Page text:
EDITORIAL

Abolition of strategic communications office makes good sense

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WE take time to comment today on the announced abolition of the Strategic Communications Office (SCO) in Malacañang. For something strategic, meaning vital and important for the attainment of objectives, we naturally supposed that abolition would be the least likely fate of the SCO.

Based on the evidence, however. the SCO is not strategic at all. It is understandable and to be expected that Presidential Communications Secretary Martin Andanar, through Office Order 26, has decided to formally abolish the SCO as a unit of the Presidential Communications Operations Office (PCOO) in line with the ongoing reorganization of its communications functions and services in the administration.

This is coming down to earth in a big way. At one time, during the administration of President Benigno Aquino 3rd, strategic communications appeared to be the heart and soul of Malacañang communications. It was a fancy name for the communications efforts of the Aquino presidency.

The SCO had a full-time strategic planning secretary in the person of former broadcaster Ricky Carandang and a deputy secretary in the person of former newspaper columnist Manuel Quezon 3rd, both of whom enjoyed special access to President Aquino and carried lofty titles.


What doomed the office to eventual abolition was the fact that the SCO was narrowly conceived (with the interests of its managers in mind), and it spent all its energies and its huge budget on the glorification of Aquino and defending his whims and vindictive policies.

The new communications office sees its work in a more enlightened way. It is not concerned with rivalry with the office of Press Secretary Ernesto Abella, who seems happy just issuing sometimes useful and sometimes erratic statements in defense of the President.

Explaining the order to abolish the SCO, Andanar said in a statement: “The main reasons are to streamline and to adjust to our new comprehensive communications strategy in promoting the policies of the different executive departments. The recent communications programs, Dutertenomics, real numbers, extremism [and]martial law and other upcoming events, have increased the demand for the PCOO team to assist other departments. Thus, there is a need to restructure our manpower assignments.”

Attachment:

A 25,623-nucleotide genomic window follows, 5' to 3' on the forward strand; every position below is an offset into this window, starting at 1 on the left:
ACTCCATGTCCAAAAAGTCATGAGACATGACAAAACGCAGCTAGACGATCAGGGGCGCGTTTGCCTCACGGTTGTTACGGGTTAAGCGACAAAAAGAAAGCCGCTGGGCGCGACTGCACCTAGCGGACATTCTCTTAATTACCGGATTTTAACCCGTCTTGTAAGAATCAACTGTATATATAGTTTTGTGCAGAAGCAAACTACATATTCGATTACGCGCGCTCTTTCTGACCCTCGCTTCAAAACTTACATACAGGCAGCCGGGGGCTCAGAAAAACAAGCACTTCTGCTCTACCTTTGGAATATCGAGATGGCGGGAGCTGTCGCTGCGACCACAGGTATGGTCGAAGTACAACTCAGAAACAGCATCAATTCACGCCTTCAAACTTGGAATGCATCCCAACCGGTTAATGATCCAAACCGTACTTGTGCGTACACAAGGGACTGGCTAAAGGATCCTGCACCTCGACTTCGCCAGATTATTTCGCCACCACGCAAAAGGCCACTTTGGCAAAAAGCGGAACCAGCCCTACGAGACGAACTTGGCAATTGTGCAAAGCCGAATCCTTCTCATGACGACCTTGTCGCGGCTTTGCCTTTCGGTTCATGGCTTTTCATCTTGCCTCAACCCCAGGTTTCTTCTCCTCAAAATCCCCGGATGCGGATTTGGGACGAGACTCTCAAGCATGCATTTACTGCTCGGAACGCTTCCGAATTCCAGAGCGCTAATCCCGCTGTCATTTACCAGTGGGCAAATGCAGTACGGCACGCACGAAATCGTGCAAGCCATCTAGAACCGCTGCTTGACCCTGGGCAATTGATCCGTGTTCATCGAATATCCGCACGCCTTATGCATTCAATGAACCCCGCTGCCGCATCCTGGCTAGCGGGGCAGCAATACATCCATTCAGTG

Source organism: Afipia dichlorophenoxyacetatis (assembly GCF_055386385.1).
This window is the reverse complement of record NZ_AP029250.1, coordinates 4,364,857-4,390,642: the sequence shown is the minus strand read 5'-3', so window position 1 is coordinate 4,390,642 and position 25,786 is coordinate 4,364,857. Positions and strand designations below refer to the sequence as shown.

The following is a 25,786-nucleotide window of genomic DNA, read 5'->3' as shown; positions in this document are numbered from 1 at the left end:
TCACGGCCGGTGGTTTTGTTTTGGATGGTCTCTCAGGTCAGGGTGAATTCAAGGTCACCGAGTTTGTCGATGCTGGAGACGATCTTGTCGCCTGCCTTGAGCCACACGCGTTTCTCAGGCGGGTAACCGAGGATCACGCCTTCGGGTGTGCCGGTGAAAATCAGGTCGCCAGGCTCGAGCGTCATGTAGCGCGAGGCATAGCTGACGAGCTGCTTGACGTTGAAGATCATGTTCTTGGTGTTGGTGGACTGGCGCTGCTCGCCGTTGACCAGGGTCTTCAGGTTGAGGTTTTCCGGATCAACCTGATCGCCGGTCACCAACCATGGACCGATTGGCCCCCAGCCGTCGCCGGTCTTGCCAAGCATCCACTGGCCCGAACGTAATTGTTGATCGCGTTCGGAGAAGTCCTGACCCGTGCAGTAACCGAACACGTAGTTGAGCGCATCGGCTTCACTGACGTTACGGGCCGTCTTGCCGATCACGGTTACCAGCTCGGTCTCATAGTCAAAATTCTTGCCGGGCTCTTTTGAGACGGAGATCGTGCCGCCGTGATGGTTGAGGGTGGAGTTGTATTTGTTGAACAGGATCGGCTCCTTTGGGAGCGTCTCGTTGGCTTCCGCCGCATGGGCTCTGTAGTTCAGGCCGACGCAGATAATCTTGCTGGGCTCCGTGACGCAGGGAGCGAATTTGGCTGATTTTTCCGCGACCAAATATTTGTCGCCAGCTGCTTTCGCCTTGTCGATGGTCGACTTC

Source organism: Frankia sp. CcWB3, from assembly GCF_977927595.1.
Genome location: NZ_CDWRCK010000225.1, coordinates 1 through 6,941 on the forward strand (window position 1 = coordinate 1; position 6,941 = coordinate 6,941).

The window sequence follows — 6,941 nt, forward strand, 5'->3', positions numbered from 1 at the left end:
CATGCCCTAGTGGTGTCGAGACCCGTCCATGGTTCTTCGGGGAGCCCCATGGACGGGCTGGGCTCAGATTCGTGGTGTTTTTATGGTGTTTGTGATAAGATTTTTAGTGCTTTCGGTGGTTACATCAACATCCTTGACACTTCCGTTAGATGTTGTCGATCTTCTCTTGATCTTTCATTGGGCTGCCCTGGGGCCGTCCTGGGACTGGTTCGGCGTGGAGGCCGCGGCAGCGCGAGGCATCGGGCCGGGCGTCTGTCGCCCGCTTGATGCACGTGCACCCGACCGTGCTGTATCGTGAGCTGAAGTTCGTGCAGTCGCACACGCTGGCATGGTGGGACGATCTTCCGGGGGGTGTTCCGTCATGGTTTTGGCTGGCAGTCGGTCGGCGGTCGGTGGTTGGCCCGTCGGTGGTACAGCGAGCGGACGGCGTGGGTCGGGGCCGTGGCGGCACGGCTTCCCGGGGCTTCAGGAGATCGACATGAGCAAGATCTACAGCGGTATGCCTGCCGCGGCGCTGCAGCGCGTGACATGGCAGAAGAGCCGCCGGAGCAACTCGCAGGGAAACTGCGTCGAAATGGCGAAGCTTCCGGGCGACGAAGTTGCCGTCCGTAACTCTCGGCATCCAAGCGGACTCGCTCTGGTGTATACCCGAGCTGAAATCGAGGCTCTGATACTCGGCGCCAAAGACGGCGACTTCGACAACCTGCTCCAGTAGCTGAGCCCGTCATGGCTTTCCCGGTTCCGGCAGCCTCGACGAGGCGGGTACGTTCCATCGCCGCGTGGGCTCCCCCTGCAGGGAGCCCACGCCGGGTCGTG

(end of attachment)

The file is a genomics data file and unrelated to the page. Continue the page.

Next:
This does not make strategic communications irrelevant. As we understand the concept in communications studies, strategic communications is designed to foster integrated communications within large corporations and entire governments. It is public relations in the private and public sectors. This idea of integration fits the need for the PCOO to serve both the communication needs of the President and the communication needs of the entire administration.

Secretary Andanar would do well to remember the principal reasons for organized government communications in a democratic society in shaping his office’s comprehensive communications program. These are:

1. A democratic government is best served by a free two-way flow of ideas and accurate information between government and the public, so citizens and their government can make informed choices and decisions.

2. A democratic government must report and be accountable to the citizens it serves.

3. Citizens as taxpayers have a right to government information, subject to some exceptions.

This rationale for government communication includes working effectively and constructively with a free press.

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1 Comment

  1. what was it andanar said – ” we will create a world-class news service like the BBC”
    No wonder he is hiding under his desk.
    3rd world, 3rd rate, and delusional.